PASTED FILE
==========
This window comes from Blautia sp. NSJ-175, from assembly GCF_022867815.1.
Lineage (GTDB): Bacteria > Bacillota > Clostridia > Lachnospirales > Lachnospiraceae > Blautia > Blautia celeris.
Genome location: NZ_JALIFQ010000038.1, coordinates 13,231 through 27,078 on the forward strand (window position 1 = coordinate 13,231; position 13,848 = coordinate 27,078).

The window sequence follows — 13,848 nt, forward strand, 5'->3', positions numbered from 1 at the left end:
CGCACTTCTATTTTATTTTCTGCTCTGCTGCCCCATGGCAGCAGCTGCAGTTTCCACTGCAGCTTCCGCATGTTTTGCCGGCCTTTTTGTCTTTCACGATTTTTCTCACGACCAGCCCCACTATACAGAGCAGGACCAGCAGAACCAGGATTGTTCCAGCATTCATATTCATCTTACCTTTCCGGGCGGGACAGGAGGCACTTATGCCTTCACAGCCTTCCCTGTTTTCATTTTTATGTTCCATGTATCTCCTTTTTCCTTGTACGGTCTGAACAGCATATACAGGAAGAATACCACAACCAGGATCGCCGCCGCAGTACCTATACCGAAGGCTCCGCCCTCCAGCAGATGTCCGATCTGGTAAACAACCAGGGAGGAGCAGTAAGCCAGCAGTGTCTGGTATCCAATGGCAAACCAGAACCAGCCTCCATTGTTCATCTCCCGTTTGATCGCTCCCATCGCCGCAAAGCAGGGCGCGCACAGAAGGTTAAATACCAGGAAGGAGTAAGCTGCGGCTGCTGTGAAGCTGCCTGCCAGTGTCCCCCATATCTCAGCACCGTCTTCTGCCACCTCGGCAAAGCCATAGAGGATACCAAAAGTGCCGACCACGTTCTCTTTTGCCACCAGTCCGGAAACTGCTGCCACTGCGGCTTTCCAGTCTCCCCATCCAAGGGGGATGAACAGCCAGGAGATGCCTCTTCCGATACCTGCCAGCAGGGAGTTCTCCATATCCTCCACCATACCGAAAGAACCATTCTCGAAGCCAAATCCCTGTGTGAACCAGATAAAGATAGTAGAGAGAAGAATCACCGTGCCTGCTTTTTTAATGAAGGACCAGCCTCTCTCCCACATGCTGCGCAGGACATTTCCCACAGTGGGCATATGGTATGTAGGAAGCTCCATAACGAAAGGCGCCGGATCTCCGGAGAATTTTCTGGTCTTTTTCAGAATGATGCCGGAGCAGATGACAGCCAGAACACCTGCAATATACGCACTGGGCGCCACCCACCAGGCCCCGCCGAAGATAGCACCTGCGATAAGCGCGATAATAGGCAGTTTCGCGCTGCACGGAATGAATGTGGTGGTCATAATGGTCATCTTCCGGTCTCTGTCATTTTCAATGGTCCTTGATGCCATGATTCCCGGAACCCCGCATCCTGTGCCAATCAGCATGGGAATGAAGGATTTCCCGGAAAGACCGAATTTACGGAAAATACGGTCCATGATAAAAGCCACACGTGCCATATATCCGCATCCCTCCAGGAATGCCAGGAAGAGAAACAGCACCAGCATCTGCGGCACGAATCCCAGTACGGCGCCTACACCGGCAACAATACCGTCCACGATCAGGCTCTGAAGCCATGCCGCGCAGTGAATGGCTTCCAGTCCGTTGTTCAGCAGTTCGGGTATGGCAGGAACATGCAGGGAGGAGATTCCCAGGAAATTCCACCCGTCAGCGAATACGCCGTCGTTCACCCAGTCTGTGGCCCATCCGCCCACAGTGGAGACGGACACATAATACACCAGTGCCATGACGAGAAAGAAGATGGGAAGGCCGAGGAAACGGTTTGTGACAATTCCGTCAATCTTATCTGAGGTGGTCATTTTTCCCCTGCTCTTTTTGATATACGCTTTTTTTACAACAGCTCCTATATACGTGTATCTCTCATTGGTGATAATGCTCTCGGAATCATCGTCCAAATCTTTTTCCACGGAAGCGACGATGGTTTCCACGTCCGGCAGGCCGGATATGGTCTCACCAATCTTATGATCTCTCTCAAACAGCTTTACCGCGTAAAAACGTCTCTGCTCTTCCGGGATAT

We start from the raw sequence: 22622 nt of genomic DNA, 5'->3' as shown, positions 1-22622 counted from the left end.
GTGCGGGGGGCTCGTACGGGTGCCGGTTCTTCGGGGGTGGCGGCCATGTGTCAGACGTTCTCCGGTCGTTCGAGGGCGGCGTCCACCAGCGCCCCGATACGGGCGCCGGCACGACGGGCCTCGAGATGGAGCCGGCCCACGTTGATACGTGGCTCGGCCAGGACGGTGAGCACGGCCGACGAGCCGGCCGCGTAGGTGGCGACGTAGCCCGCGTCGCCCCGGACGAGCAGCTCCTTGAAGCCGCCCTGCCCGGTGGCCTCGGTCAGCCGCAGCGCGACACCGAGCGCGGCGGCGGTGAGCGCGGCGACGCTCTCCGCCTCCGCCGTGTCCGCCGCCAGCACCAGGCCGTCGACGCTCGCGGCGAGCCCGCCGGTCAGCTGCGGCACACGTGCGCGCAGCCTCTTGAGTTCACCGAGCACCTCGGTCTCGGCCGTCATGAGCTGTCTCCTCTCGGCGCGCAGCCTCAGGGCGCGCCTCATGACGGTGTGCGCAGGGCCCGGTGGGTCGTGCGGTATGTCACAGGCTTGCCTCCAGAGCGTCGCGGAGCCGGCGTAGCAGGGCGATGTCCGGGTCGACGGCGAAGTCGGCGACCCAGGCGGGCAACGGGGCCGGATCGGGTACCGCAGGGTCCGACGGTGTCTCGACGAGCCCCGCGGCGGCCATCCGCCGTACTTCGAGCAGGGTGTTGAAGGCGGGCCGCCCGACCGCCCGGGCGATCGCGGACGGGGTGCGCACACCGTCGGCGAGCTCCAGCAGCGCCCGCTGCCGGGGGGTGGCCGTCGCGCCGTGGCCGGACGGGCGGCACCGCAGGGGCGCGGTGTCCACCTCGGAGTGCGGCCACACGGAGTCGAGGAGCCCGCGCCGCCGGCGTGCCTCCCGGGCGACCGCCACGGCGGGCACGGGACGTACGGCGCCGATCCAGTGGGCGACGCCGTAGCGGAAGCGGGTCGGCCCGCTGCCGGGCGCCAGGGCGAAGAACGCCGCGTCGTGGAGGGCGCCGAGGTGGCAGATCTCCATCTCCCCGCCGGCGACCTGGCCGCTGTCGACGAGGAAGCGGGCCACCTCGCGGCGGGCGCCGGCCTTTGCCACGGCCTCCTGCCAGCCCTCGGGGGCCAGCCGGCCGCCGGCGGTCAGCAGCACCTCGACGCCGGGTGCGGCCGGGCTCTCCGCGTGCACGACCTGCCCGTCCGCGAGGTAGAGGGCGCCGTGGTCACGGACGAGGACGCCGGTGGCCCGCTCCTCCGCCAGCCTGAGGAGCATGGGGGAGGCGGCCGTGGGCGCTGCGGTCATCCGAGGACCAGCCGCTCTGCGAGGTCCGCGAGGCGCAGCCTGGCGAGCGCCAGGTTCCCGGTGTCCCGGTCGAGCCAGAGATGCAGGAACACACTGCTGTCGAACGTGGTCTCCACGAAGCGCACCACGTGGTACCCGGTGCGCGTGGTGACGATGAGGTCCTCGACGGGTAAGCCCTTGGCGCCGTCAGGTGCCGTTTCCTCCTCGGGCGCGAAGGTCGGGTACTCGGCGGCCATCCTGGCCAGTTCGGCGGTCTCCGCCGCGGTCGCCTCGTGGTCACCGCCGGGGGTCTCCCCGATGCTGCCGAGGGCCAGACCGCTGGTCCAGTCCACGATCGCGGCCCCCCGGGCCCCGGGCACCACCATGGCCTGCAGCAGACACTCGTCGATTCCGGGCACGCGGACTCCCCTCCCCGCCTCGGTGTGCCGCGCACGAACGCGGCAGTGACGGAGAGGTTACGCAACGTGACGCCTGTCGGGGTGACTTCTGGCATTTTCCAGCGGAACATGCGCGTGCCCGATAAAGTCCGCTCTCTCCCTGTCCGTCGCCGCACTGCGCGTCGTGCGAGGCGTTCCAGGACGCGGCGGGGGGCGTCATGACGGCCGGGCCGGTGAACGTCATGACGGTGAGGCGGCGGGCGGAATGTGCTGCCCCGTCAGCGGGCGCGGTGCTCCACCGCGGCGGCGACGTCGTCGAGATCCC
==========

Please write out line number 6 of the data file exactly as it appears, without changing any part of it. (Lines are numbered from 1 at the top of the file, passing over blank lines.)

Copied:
We start from the raw sequence: 22622 nt of genomic DNA, 5'->3' as shown, positions 1-22622 counted from the left end.